If you were recently diagnosed with arthritis or one of the other rheumatic diseases, you may be feeling anxious, even a little overwhelmed. This is a natural response to an unexpected turn in the road.
How do you handle your very real concerns? By knowing the facts.
First, the reality. With proper treatment, you can manage this condition and still have a good and productive life. There are numerous medications that have been proven effective and expert health professionals who will help.
However, you also have to take control of the situation. That means making sure you get adequate exercise, ample rest and good nutrition. It also means learning about this disease and taking steps to address your own needs.
The knowledge you acquire and the positive approach you take to your new lifestyle will make the difference between just coping with rheumatic disease and living well, despite your diagnosis.
Arthritis and other rheumatic diseases are a family of illnesses that can cause inflammation (redness, swelling and pain), changes in the joints and pain in the surrounding structures. They also may make it difficult to do daily activities. In fact, there are more than 100 different rheumatic conditions.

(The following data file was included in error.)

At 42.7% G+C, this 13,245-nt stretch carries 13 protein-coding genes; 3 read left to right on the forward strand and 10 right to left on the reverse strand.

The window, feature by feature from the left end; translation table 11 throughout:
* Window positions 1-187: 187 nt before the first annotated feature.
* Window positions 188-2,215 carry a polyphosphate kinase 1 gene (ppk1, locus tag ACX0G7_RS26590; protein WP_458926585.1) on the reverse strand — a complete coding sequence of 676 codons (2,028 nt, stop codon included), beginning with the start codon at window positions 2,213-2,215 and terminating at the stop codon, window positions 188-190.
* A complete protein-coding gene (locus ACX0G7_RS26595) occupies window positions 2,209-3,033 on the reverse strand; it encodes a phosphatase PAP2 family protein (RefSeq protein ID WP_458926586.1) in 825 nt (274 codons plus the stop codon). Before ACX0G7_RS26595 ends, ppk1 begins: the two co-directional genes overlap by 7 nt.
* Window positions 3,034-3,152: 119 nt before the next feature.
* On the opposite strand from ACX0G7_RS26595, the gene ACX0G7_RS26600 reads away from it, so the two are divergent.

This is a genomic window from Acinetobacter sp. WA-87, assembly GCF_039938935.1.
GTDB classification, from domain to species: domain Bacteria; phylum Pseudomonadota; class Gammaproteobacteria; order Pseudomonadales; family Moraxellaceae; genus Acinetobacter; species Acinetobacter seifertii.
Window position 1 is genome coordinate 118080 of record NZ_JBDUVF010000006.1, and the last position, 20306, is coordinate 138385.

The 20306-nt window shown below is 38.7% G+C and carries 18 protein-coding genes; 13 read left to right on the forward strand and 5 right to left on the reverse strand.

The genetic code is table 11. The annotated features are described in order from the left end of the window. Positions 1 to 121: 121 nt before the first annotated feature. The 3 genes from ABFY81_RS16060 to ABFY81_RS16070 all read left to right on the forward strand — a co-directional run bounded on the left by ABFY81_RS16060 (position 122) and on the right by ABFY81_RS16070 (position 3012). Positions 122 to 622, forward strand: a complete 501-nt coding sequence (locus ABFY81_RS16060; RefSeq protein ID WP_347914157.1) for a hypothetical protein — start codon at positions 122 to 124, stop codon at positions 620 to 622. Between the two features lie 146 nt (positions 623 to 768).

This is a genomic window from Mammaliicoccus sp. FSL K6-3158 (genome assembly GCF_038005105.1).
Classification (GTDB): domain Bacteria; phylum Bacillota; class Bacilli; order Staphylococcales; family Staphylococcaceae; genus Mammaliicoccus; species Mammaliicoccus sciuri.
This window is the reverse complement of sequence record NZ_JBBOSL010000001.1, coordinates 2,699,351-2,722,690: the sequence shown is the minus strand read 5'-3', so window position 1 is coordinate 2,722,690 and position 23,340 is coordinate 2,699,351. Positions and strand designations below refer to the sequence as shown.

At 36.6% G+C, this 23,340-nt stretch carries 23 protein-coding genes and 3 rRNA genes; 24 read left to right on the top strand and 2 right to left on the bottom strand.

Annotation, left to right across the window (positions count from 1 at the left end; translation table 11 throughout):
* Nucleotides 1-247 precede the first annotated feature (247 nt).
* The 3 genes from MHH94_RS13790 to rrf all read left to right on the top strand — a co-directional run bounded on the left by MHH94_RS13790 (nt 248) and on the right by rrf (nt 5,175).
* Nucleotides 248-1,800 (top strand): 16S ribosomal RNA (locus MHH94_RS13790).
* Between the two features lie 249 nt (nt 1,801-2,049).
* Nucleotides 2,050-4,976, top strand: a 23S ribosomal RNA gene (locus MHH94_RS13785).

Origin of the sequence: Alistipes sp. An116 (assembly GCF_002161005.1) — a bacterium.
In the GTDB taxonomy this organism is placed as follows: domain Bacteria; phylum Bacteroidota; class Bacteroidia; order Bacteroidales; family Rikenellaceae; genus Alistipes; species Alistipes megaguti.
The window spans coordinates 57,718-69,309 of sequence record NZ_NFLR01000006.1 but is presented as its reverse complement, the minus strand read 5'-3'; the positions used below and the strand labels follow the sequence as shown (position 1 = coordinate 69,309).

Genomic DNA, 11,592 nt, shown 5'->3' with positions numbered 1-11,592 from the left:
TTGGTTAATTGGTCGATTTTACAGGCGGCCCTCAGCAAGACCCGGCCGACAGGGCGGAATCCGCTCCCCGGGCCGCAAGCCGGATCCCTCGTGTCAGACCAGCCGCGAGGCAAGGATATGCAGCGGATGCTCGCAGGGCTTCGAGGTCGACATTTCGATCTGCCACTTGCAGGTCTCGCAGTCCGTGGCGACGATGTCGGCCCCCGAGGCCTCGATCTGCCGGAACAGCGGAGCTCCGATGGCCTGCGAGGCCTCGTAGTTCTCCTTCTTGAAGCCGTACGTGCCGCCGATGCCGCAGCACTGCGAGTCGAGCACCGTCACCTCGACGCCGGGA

While the symptoms may vary, as a rule, these conditions target the musculoskeletal system, including the bones, joints, muscles, and tendons that contribute to function. Some people also can have internal organ involvement or even more than one of these conditions at the same time.
Therefore, it may take time for your primary care physician, rheumatologist, or other health care professional to determine your particular diagnosis and the best treatment approach for you. Your participation in this effort—and your patience—will make a substantial contribution to a successful diagnosis and your comfort levels.